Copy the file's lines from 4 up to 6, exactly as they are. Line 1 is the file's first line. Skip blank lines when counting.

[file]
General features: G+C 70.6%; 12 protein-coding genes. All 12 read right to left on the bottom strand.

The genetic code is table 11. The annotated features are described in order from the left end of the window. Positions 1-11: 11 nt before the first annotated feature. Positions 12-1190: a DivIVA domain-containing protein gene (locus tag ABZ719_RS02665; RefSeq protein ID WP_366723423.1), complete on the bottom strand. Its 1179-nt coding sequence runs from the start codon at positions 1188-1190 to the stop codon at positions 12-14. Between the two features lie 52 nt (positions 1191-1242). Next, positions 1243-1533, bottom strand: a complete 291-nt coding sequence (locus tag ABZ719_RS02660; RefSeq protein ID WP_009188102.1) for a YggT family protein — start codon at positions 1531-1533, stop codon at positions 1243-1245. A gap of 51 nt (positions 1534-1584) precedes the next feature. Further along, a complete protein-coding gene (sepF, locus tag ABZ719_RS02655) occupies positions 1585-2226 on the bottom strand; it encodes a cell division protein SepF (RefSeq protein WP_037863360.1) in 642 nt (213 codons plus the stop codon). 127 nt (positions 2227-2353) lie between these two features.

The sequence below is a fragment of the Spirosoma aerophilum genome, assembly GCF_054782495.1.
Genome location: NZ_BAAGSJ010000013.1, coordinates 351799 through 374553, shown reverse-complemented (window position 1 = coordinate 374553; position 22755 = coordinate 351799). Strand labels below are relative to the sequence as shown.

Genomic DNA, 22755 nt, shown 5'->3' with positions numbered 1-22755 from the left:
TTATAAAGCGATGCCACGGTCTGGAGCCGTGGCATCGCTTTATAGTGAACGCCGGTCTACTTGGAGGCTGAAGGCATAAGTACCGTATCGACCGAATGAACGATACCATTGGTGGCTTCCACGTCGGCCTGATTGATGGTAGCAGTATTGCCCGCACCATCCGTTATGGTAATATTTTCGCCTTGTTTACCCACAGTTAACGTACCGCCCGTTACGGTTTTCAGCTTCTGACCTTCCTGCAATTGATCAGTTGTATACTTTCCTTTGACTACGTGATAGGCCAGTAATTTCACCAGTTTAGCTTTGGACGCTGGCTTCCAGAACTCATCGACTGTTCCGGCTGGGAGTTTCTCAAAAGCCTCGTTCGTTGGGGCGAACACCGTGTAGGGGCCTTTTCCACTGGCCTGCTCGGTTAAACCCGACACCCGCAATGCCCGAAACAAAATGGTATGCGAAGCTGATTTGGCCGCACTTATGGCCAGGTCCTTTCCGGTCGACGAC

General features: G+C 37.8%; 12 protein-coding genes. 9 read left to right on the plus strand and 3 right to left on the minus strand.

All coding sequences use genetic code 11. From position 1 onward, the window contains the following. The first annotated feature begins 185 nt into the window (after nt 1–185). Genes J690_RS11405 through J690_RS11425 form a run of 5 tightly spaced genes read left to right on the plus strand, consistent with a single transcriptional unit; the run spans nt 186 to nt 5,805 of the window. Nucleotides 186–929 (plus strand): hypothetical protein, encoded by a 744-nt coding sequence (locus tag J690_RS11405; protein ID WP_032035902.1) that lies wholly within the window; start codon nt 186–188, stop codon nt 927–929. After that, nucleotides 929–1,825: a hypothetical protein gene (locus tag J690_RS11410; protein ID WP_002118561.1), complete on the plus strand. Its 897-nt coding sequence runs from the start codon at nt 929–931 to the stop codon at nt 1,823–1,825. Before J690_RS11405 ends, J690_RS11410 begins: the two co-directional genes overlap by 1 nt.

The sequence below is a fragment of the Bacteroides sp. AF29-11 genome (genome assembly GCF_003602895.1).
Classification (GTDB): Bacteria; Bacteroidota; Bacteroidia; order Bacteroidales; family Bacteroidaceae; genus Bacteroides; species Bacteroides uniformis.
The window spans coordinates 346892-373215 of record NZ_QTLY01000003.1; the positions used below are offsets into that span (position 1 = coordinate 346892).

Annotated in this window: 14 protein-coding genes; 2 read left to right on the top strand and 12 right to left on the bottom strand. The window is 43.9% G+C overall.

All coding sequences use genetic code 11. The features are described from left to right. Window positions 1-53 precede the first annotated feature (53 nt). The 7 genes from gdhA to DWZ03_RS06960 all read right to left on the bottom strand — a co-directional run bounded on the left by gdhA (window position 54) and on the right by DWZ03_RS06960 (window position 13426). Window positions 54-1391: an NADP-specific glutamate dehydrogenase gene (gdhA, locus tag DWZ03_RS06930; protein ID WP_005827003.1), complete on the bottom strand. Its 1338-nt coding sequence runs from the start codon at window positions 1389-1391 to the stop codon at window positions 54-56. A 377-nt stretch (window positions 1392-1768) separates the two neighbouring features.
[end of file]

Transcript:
Genome location: NZ_BAAGSJ010000013.1, coordinates 351799 through 374553, shown reverse-complemented (window position 1 = coordinate 374553; position 22755 = coordinate 351799). Strand labels below are relative to the sequence as shown.

Genomic DNA, 22755 nt, shown 5'->3' with positions numbered 1-22755 from the left:
TTATAAAGCGATGCCACGGTCTGGAGCCGTGGCATCGCTTTATAGTGAACGCCGGTCTACTTGGAGGCTGAAGGCATAAGTACCGTATCGACCGAATGAACGATACCATTGGTGGCTTCCACGTCGGCCTGATTGATGGTAGCAGTATTGCCCGCACCATCCGTTATGGTAATATTTTCGCCTTGTTTACCCACAGTTAACGTACCGCCCGTTACGGTTTTCAGCTTCTGACCTTCCTGCAATTGATCAGTTGTATACTTTCCTTTGACTACGTGATAGGCCAGTAATTTCACCAGTTTAGCTTTGGACGCTGGCTTCCAGAACTCATCGACTGTTCCGGCTGGGAGTTTCTCAAAAGCCTCGTTCGTTGGGGCGAACACCGTGTAGGGGCCTTTTCCACTGGCCTGCTCGGTTAAACCCGACACCCGCAATGCCCGAAACAAAATGGTATGCGAAGCTGATTTGGCCGCACTTATGGCCAGGTCCTTTCCGGTCGACGAC